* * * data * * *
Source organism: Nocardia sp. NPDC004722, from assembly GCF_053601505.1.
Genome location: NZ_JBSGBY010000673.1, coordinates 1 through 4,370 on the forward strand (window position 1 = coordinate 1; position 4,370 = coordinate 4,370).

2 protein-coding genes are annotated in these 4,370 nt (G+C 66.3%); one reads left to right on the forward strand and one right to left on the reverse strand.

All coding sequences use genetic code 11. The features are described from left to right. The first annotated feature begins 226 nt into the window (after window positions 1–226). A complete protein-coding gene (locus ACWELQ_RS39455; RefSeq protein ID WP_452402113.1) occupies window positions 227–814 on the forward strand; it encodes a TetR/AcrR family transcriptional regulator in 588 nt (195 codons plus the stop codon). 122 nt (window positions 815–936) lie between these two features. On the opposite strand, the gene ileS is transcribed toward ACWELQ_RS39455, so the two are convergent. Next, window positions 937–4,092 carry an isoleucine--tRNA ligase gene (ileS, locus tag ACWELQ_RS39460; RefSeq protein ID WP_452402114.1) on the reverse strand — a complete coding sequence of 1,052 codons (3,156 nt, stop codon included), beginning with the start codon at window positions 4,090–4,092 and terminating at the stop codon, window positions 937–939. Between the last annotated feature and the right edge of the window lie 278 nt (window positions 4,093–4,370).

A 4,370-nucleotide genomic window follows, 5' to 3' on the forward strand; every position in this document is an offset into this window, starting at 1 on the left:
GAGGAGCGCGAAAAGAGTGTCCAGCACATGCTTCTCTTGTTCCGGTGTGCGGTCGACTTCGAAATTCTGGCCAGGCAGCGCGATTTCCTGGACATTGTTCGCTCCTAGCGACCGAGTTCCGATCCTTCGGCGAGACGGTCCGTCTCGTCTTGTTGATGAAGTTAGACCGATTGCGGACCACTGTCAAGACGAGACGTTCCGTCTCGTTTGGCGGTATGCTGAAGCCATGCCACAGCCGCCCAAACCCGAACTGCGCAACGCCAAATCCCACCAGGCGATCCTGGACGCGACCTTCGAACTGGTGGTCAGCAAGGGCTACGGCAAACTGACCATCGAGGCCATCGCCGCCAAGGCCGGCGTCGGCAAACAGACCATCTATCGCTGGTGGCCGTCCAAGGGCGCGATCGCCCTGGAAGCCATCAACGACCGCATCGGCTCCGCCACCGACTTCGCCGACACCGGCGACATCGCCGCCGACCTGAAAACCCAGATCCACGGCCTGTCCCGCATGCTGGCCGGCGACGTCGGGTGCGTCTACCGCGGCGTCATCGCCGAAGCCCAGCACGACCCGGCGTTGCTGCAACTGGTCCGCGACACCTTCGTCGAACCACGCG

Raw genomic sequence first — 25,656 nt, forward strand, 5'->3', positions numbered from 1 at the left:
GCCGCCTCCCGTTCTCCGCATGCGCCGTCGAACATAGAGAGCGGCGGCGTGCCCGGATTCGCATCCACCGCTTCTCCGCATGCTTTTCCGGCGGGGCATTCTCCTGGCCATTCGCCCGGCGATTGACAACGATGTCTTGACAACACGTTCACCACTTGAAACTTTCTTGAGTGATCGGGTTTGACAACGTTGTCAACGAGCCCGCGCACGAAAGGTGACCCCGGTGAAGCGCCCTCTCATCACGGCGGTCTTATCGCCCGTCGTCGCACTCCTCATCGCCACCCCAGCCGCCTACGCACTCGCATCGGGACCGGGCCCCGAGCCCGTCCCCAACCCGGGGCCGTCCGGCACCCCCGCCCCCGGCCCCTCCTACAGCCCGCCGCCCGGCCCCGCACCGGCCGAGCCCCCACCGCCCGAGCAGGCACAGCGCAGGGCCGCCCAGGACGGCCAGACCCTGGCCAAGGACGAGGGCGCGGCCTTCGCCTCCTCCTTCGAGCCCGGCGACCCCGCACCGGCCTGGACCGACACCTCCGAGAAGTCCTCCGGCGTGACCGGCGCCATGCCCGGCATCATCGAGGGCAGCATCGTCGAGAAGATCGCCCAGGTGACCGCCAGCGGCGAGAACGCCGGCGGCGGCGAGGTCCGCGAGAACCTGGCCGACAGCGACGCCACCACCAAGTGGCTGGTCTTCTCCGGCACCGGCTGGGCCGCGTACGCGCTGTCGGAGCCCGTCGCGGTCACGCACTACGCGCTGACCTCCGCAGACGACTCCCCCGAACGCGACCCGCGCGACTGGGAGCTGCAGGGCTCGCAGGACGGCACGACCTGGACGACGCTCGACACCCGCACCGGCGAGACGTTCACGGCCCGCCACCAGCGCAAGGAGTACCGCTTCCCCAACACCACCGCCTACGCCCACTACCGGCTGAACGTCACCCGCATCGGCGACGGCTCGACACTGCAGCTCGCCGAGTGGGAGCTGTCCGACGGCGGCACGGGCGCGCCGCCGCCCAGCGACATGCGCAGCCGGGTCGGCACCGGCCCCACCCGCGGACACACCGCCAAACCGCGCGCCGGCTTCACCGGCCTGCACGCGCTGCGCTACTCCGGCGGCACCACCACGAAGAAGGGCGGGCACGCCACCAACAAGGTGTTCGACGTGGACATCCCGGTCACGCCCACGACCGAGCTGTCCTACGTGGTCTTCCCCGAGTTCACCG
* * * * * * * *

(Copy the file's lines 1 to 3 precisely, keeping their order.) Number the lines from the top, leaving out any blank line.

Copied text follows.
Source organism: Nocardia sp. NPDC004722, from assembly GCF_053601505.1.
Genome location: NZ_JBSGBY010000673.1, coordinates 1 through 4,370 on the forward strand (window position 1 = coordinate 1; position 4,370 = coordinate 4,370).

2 protein-coding genes are annotated in these 4,370 nt (G+C 66.3%); one reads left to right on the forward strand and one right to left on the reverse strand.